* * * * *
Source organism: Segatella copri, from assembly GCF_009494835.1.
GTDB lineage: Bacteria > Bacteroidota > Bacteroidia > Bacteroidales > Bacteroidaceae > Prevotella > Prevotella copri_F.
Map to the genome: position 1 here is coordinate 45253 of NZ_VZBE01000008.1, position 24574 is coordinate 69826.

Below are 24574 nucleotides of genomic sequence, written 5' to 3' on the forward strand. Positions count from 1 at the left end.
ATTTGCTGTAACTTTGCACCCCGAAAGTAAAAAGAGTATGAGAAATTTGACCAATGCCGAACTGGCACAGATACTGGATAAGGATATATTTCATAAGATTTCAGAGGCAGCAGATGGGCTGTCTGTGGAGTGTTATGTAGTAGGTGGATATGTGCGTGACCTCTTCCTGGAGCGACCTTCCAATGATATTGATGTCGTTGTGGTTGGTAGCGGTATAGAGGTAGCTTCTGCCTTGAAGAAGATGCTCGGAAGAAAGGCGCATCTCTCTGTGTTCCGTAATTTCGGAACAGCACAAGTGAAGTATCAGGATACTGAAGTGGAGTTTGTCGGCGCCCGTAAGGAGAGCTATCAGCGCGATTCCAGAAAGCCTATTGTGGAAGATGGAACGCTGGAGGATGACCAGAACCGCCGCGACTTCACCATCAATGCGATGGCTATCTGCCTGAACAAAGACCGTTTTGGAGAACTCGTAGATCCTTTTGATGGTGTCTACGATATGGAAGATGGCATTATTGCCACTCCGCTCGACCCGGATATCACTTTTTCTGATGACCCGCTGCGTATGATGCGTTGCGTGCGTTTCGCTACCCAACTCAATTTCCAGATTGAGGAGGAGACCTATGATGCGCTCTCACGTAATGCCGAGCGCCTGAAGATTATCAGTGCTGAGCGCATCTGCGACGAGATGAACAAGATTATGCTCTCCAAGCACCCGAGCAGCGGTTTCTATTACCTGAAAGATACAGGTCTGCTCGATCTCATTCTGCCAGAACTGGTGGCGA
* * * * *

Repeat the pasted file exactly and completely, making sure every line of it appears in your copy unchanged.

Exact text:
Source organism: Segatella copri, from assembly GCF_009494835.1.
GTDB lineage: Bacteria > Bacteroidota > Bacteroidia > Bacteroidales > Bacteroidaceae > Prevotella > Prevotella copri_F.
Map to the genome: position 1 here is coordinate 45253 of NZ_VZBE01000008.1, position 24574 is coordinate 69826.

Below are 24574 nucleotides of genomic sequence, written 5' to 3' on the forward strand. Positions count from 1 at the left end.
ATTTGCTGTAACTTTGCACCCCGAAAGTAAAAAGAGTATGAGAAATTTGACCAATGCCGAACTGGCACAGATACTGGATAAGGATATATTTCATAAGATTTCAGAGGCAGCAGATGGGCTGTCTGTGGAGTGTTATGTAGTAGGTGGATATGTGCGTGACCTCTTCCTGGAGCGACCTTCCAATGATATTGATGTCGTTGTGGTTGGTAGCGGTATAGAGGTAGCTTCTGCCTTGAAGAAGATGCTCGGAAGAAAGGCGCATCTCTCTGTGTTCCGTAATTTCGGAACAGCACAAGTGAAGTATCAGGATACTGAAGTGGAGTTTGTCGGCGCCCGTAAGGAGAGCTATCAGCGCGATTCCAGAAAGCCTATTGTGGAAGATGGAACGCTGGAGGATGACCAGAACCGCCGCGACTTCACCATCAATGCGATGGCTATCTGCCTGAACAAAGACCGTTTTGGAGAACTCGTAGATCCTTTTGATGGTGTCTACGATATGGAAGATGGCATTATTGCCACTCCGCTCGACCCGGATATCACTTTTTCTGATGACCCGCTGCGTATGATGCGTTGCGTGCGTTTCGCTACCCAACTCAATTTCCAGATTGAGGAGGAGACCTATGATGCGCTCTCACGTAATGCCGAGCGCCTGAAGATTATCAGTGCTGAGCGCATCTGCGACGAGATGAACAAGATTATGCTCTCCAAGCACCCGAGCAGCGGTTTCTATTACCTGAAAGATACAGGTCTGCTCGATCTCATTCTGCCAGAACTGGTGGCGA